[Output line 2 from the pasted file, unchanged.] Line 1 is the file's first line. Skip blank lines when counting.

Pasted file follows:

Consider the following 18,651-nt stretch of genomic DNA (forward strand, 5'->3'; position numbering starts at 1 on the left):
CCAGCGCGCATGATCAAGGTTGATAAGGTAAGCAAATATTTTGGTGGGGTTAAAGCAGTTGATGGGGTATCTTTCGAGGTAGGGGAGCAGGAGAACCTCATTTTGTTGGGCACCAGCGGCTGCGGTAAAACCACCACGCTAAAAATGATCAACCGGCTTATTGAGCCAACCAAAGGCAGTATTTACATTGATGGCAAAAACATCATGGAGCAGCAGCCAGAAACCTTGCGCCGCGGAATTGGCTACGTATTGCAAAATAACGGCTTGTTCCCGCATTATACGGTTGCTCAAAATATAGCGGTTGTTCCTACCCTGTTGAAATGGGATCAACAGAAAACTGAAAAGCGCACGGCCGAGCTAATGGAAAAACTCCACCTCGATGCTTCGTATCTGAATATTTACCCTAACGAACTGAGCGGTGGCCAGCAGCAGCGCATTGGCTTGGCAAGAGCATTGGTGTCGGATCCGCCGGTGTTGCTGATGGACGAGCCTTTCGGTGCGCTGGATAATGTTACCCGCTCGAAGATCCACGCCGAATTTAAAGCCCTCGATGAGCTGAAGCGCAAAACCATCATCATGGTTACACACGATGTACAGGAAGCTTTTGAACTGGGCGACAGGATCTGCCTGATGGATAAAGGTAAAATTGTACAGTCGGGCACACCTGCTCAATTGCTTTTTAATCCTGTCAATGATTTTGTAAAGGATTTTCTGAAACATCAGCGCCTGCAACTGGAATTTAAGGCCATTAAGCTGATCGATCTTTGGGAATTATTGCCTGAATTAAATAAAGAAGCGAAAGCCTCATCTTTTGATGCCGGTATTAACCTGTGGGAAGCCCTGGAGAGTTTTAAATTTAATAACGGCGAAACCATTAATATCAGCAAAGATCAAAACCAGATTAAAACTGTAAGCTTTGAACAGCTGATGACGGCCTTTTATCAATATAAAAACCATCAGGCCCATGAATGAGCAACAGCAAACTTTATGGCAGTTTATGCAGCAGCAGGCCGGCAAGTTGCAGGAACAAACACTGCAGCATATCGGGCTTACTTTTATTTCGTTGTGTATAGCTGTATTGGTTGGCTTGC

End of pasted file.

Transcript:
CCAGCGCGCATGATCAAGGTTGATAAGGTAAGCAAATATTTTGGTGGGGTTAAAGCAGTTGATGGGGTATCTTTCGAGGTAGGGGAGCAGGAGAACCTCATTTTGTTGGGCACCAGCGGCTGCGGTAAAACCACCACGCTAAAAATGATCAACCGGCTTATTGAGCCAACCAAAGGCAGTATTTACATTGATGGCAAAAACATCATGGAGCAGCAGCCAGAAACCTTGCGCCGCGGAATTGGCTACGTATTGCAAAATAACGGCTTGTTCCCGCATTATACGGTTGCTCAAAATATAGCGGTTGTTCCTACCCTGTTGAAATGGGATCAACAGAAAACTGAAAAGCGCACGGCCGAGCTAATGGAAAAACTCCACCTCGATGCTTCGTATCTGAATATTTACCCTAACGAACTGAGCGGTGGCCAGCAGCAGCGCATTGGCTTGGCAAGAGCATTGGTGTCGGATCCGCCGGTGTTGCTGATGGACGAGCCTTTCGGTGCGCTGGATAATGTTACCCGCTCGAAGATCCACGCCGAATTTAAAGCCCTCGATGAGCTGAAGCGCAAAACCATCATCATGGTTACACACGATGTACAGGAAGCTTTTGAACTGGGCGACAGGATCTGCCTGATGGATAAAGGTAAAATTGTACAGTCGGGCACACCTGCTCAATTGCTTTTTAATCCTGTCAATGATTTTGTAAAGGATTTTCTGAAACATCAGCGCCTGCAACTGGAATTTAAGGCCATTAAGCTGATCGATCTTTGGGAATTATTGCCTGAATTAAATAAAGAAGCGAAAGCCTCATCTTTTGATGCCGGTATTAACCTGTGGGAAGCCCTGGAGAGTTTTAAATTTAATAACGGCGAAACCATTAATATCAGCAAAGATCAAAACCAGATTAAAACTGTAAGCTTTGAACAGCTGATGACGGCCTTTTATCAATATAAAAACCATCAGGCCCATGAATGAGCAACAGCAAACTTTATGGCAGTTTATGCAGCAGCAGGCCGGCAAGTTGCAGGAACAAACACTGCAGCATATCGGGCTTACTTTTATTTCGTTGTGTATAGCTGTATTGGTTGGCTTGC